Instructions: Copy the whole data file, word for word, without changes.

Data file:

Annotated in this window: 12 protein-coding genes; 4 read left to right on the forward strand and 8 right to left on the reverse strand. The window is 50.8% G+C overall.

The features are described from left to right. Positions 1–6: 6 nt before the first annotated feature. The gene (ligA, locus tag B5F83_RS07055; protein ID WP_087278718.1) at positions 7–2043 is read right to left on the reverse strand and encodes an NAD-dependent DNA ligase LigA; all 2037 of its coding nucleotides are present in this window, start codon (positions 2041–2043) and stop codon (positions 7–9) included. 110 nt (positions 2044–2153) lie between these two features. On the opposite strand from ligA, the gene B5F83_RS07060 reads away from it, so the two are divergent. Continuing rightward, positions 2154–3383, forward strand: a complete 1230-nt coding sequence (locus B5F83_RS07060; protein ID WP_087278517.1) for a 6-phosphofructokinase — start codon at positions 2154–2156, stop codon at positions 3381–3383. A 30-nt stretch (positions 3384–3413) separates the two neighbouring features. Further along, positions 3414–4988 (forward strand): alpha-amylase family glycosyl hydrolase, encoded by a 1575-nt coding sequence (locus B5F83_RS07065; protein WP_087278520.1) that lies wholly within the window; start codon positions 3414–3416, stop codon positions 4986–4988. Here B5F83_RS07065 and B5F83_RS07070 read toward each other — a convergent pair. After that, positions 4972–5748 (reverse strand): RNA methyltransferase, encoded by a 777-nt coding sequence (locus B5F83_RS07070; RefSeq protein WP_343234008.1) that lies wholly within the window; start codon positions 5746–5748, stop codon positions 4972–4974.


Annotated in this window: 12 protein-coding genes; 4 read left to right on the forward strand and 8 right to left on the reverse strand. The window is 50.8% G+C overall.

The features are described from left to right. Positions 1–6: 6 nt before the first annotated feature. The gene (ligA, locus tag B5F83_RS07055; protein ID WP_087278718.1) at positions 7–2043 is read right to left on the reverse strand and encodes an NAD-dependent DNA ligase LigA; all 2037 of its coding nucleotides are present in this window, start codon (positions 2041–2043) and stop codon (positions 7–9) included. 110 nt (positions 2044–2153) lie between these two features. On the opposite strand from ligA, the gene B5F83_RS07060 reads away from it, so the two are divergent. Continuing rightward, positions 2154–3383, forward strand: a complete 1230-nt coding sequence (locus B5F83_RS07060; protein ID WP_087278517.1) for a 6-phosphofructokinase — start codon at positions 2154–2156, stop codon at positions 3381–3383. A 30-nt stretch (positions 3384–3413) separates the two neighbouring features. Further along, positions 3414–4988 (forward strand): alpha-amylase family glycosyl hydrolase, encoded by a 1575-nt coding sequence (locus B5F83_RS07065; protein WP_087278520.1) that lies wholly within the window; start codon positions 3414–3416, stop codon positions 4986–4988. Here B5F83_RS07065 and B5F83_RS07070 read toward each other — a convergent pair. After that, positions 4972–5748 (reverse strand): RNA methyltransferase, encoded by a 777-nt coding sequence (locus B5F83_RS07070; RefSeq protein WP_343234008.1) that lies wholly within the window; start codon positions 5746–5748, stop codon positions 4972–4974.